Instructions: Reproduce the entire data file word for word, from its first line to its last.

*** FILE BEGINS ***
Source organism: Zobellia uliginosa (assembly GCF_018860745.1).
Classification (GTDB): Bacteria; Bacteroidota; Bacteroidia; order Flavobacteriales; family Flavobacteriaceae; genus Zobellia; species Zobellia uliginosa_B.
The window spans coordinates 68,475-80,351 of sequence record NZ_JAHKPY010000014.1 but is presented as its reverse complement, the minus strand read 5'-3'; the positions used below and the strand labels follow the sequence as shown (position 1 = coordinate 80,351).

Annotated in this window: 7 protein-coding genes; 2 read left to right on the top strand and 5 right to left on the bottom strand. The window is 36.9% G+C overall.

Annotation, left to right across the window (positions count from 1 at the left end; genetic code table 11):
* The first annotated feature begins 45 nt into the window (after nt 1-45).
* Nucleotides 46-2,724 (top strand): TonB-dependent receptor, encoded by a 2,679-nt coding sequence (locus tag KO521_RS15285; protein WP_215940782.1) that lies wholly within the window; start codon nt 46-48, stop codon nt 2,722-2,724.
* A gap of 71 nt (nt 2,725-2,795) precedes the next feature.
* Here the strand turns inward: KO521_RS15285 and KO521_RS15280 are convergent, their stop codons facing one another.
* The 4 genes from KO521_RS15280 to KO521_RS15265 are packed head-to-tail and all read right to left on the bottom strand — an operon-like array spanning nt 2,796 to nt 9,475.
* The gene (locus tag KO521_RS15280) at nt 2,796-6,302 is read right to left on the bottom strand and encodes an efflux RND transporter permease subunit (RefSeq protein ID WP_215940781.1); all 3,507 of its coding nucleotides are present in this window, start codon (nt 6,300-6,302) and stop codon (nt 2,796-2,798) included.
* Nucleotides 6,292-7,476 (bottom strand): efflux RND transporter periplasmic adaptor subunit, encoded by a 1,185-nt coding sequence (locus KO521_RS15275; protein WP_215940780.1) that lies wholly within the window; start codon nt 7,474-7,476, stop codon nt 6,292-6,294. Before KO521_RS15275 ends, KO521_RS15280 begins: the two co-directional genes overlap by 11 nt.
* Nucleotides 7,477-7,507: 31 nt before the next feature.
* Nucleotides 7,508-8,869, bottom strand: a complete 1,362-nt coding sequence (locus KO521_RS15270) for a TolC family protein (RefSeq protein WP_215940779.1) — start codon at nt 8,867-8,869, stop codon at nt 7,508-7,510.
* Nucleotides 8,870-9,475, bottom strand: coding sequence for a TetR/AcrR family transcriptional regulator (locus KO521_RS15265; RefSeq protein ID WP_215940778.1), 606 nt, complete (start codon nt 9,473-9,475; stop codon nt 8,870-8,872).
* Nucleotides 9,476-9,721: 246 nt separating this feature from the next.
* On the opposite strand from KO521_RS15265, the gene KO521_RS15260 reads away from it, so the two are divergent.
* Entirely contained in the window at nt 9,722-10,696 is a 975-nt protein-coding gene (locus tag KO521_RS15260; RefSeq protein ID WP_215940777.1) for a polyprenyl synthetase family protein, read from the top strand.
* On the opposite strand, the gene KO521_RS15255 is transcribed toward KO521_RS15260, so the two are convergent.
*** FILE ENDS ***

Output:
Source organism: Zobellia uliginosa (assembly GCF_018860745.1).
Classification (GTDB): Bacteria; Bacteroidota; Bacteroidia; order Flavobacteriales; family Flavobacteriaceae; genus Zobellia; species Zobellia uliginosa_B.
The window spans coordinates 68,475-80,351 of sequence record NZ_JAHKPY010000014.1 but is presented as its reverse complement, the minus strand read 5'-3'; the positions used below and the strand labels follow the sequence as shown (position 1 = coordinate 80,351).

Annotated in this window: 7 protein-coding genes; 2 read left to right on the top strand and 5 right to left on the bottom strand. The window is 36.9% G+C overall.

Annotation, left to right across the window (positions count from 1 at the left end; genetic code table 11):
* The first annotated feature begins 45 nt into the window (after nt 1-45).
* Nucleotides 46-2,724 (top strand): TonB-dependent receptor, encoded by a 2,679-nt coding sequence (locus tag KO521_RS15285; protein WP_215940782.1) that lies wholly within the window; start codon nt 46-48, stop codon nt 2,722-2,724.
* A gap of 71 nt (nt 2,725-2,795) precedes the next feature.
* Here the strand turns inward: KO521_RS15285 and KO521_RS15280 are convergent, their stop codons facing one another.
* The 4 genes from KO521_RS15280 to KO521_RS15265 are packed head-to-tail and all read right to left on the bottom strand — an operon-like array spanning nt 2,796 to nt 9,475.
* The gene (locus tag KO521_RS15280) at nt 2,796-6,302 is read right to left on the bottom strand and encodes an efflux RND transporter permease subunit (RefSeq protein ID WP_215940781.1); all 3,507 of its coding nucleotides are present in this window, start codon (nt 6,300-6,302) and stop codon (nt 2,796-2,798) included.
* Nucleotides 6,292-7,476 (bottom strand): efflux RND transporter periplasmic adaptor subunit, encoded by a 1,185-nt coding sequence (locus KO521_RS15275; protein WP_215940780.1) that lies wholly within the window; start codon nt 7,474-7,476, stop codon nt 6,292-6,294. Before KO521_RS15275 ends, KO521_RS15280 begins: the two co-directional genes overlap by 11 nt.
* Nucleotides 7,477-7,507: 31 nt before the next feature.
* Nucleotides 7,508-8,869, bottom strand: a complete 1,362-nt coding sequence (locus KO521_RS15270) for a TolC family protein (RefSeq protein WP_215940779.1) — start codon at nt 8,867-8,869, stop codon at nt 7,508-7,510.
* Nucleotides 8,870-9,475, bottom strand: coding sequence for a TetR/AcrR family transcriptional regulator (locus KO521_RS15265; RefSeq protein ID WP_215940778.1), 606 nt, complete (start codon nt 9,473-9,475; stop codon nt 8,870-8,872).
* Nucleotides 9,476-9,721: 246 nt separating this feature from the next.
* On the opposite strand from KO521_RS15265, the gene KO521_RS15260 reads away from it, so the two are divergent.
* Entirely contained in the window at nt 9,722-10,696 is a 975-nt protein-coding gene (locus tag KO521_RS15260; RefSeq protein ID WP_215940777.1) for a polyprenyl synthetase family protein, read from the top strand.
* On the opposite strand, the gene KO521_RS15255 is transcribed toward KO521_RS15260, so the two are convergent.